The Kernel

 advertise with indeep media

Then there was one….

Posted: July 9th, 2013 | Author: | Filed under: Auto News, General Motors, Holden | Tags: , , , , , , | Comments Off on Then there was one….

Then there were two...As Holden talks of cutting costs,production and jobs, the once mighty motor-car makers CEO Mike Devereux has warned of more pain on the horizon for the company’s embattled workers, pay cuts and more job losses, saying the car maker must radically and quickly reduce costs to survive in Australia.

The company says it is facing unprecedented challenges and is now asking its workers to help it make significant savings to ensure its Australian operations remain globally competitive. Last week, a warning from executives about the company’s future triggered a surge in employees wanting a voluntary separation package.

Ford’s talk of factory closures have flared fears for the future of Australia’s automotive industry. Australia’s auto industry is in such disarray that terms like “everything’s on the table” are being bandied around. A high dollar, cheap overseas labour and a global market are putting pressure on Australia’s manufacturing sector, and the car industry represents the malaise like no other.

There was a time when Australia had five car companies successfully making and selling cars locally. But those days are long gone – there has been a slow and steady decline in the industry since the early 1980s. Nissan closed its doors in 1992, Mitsubishi followed in 2008, and now Ford has announced it will stop production in Australia in 2016. The remaining companies, Toyota and Holden, have cut hundreds of jobs in the past two years, both are intending the slashing to continue, with odds on even that neither will be making cars in Australia within 5 years ::::

Then there was one...

Mr Devereux says “everything’s on the table,” ranging from salaries to the cost of materials, logistics and even to the number of light bulbs used.

“We are laser-focused on reducing every single part of the eco-system of cost in making a car,” Mr Devereux said. “It’s material cost, it’s logistics costs, it’s everything. It’s this building, it’s how many light bulbs we use.”

He says says cars cost too much to make in Australia, with every car costing $AU3,750 more to make compared to elsewhere in the world.

“The cost is driven by the tyranny of distance and logistics… driven by labor costs and lower scale, and then driven by the higher cost of buying components from local suppliers,” Mr Devereux said. “What we are trying to overcome is operating a plant that loses money. There are a lot of different slivers of cost, we are going after every one of them as intelligently as we can. Labor isn’t the entire story, it is part of the story and it needs to stand the same scrutiny.”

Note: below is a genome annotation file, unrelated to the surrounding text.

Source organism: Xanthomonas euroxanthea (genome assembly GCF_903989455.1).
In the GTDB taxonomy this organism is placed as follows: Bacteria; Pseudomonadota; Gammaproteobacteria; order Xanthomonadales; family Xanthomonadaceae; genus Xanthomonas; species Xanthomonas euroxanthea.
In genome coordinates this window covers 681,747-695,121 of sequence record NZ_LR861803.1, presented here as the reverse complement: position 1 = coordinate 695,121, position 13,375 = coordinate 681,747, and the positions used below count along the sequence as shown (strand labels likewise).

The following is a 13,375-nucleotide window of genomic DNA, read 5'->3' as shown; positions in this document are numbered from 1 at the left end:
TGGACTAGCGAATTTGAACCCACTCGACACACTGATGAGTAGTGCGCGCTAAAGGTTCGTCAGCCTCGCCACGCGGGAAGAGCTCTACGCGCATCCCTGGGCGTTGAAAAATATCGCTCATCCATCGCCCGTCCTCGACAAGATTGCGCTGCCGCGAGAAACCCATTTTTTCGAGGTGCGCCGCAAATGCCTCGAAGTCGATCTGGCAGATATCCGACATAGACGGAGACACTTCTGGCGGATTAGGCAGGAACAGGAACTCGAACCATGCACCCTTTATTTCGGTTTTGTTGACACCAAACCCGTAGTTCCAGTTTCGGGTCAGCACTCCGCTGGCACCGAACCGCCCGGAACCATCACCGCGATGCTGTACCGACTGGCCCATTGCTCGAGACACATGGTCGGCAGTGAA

Holden has agreed to appoint an independent expert to review the company’s manufacturing operations. Former thinker-in-residence for the South Australian Government, Professor Goran Roos, is to make a month-long investigation of Holden financial data and manufacturing work. The review was one of the demands in a seven-point plan put to Holden last month by the Federation of Vehicle Industry Unions.

Union official John Camillo said he was looking forward to getting Professor Roos’ views.

“This person has been heavily involved in helping and supporting companies right around Australia, he’s a person that can look into the books and find out where the cost cutting will be,” Mr Camillo said.

Hundreds of Holden workers have been briefed at the car maker’s Elizabeth production plant in Adelaide’s northern suburbs about the future of their jobs, as redundancies are finalised. Representatives of the Australian Manufacturing Workers Union spoke with workers about redundancy offers distributed last Friday, which are aimed at removing about 400 staff. The workers voted in favour of a resolution urging a greater Federal Opposition commitment to the car manufacturing industry and calling for Holden general manager Mike Devereux to develop a plan for business growth.

Holden employee Lynton Stuckey said he felt sad about his job prospects.

“Holden’s make a damn good car, two damn good cars, and we all believe that dropping the tariffs have ruined our industry because all this rubbish comes in from around the world,” Mr Stuckey said. “I hope they can come up with something to keep us alive because most of us love working here.”

Just weeks ago, employees at the car plant were faced with the prospect of a pay cut to help ensure a future for Holden manufacturing. Mr Camillo said the workforce remained keen to know more about Holden’s long-term plan for Elizabeth.

“Workers can do a 10 per cent wage cut, give Holden all the flexibility they want but the situation is that the $1 billion that Holden is putting on the table, if they don’t get co-investment, regardless of what the workers will do, Holden has indicated quite clearly to us that the Elizabeth operation will close,” Mr Camillo said.